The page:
DENVER (CBS4) – Around 50 people gathered at Denver’s City and County Building on Monday to protest cleanup sweeps involving the homeless population. They carried signs and chanted “stop the sweeps.”
The cleanup operations have taken place outside shelters centered at Lawrence Street and Broadway in what’s become known as the Ballpark neighborhood. Two weeks ago makeshift camps lined the sidewalks with people living under tarps. CBS4’s Rick Sallinger visited with four people living inside one of them.
“I could live like this for the rest of my life and be happy,” a man named Van told Sallinger.
But warning signs were posted by the city to move or be moved. The following day cleanup crews surrounded the camp with police protection and carried out what had been promised. Items were bagged up for retrieval or tossed out on garbage trucks. The homeless who had stuck around moved out.
PHOTO GALLERY: City Of Denver Takes Action Against Homeless Camp
Now comes a backlash via the Internet posted on YouTube and elsewhere under the name of a group calling itself Anonymous.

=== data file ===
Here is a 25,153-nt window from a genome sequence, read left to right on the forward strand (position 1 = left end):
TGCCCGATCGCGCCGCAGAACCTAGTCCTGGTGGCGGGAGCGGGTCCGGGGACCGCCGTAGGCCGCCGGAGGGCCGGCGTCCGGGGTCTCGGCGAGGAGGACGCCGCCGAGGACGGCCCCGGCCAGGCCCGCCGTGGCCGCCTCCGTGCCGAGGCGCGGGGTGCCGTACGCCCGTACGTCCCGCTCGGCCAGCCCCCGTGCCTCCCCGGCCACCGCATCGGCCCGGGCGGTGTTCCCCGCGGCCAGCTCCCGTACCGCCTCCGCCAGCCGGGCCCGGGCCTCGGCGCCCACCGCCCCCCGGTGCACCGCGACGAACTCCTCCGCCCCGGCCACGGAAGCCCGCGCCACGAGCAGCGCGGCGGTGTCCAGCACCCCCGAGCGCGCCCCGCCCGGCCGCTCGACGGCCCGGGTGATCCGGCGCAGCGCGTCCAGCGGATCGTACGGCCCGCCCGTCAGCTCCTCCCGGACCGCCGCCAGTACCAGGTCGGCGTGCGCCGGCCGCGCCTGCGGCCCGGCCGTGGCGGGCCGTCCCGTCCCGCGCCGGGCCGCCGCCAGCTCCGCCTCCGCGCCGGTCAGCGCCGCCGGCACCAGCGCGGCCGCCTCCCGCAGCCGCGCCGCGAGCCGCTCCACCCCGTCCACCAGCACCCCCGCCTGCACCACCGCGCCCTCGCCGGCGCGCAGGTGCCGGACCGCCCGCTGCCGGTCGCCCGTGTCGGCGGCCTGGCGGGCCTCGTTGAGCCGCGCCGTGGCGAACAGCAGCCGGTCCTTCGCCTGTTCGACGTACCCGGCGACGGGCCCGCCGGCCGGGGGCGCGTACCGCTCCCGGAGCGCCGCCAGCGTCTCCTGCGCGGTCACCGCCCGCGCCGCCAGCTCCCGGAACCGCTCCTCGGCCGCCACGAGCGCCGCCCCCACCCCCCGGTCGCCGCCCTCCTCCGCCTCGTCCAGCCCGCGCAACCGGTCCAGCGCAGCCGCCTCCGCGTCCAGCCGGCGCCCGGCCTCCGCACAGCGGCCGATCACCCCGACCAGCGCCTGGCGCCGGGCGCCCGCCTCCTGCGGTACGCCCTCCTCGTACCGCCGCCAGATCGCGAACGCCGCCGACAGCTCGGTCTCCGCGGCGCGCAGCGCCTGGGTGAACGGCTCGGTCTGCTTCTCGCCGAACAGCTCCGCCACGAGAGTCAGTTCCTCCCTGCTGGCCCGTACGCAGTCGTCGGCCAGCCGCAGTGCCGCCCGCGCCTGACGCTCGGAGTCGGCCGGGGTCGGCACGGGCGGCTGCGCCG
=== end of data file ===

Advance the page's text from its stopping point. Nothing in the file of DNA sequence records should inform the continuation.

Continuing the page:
“Greetings city of Denver, we are Anonymous. It has come to our attention that you continue to deny the homeless of your city their basic human rights,” the person with a mask and computerized voice said.
The notorious hacker group claimed to have already interfered with the Downtown Denver Partnership’s website. That business group would not comment. The video posted opposed Denver’s law against camping in the city.
“Consider yourself warned. You will immediately place a moratorium on enforcement of the camping ban,” the Anonymous speaker says in the video. “You will in good faith return possessions confiscated to their owners. You provide an open space to set up a temporary camp while a permanent solution is found.”
Threats were made to post private information of city and business leaders if the demands were not met.
The city has released a public response saying it is attempting to help the people that were moved by finding them an alternative place to live, helping them with mental health issues, and with other problems that may have occurred as a result of the sweeps.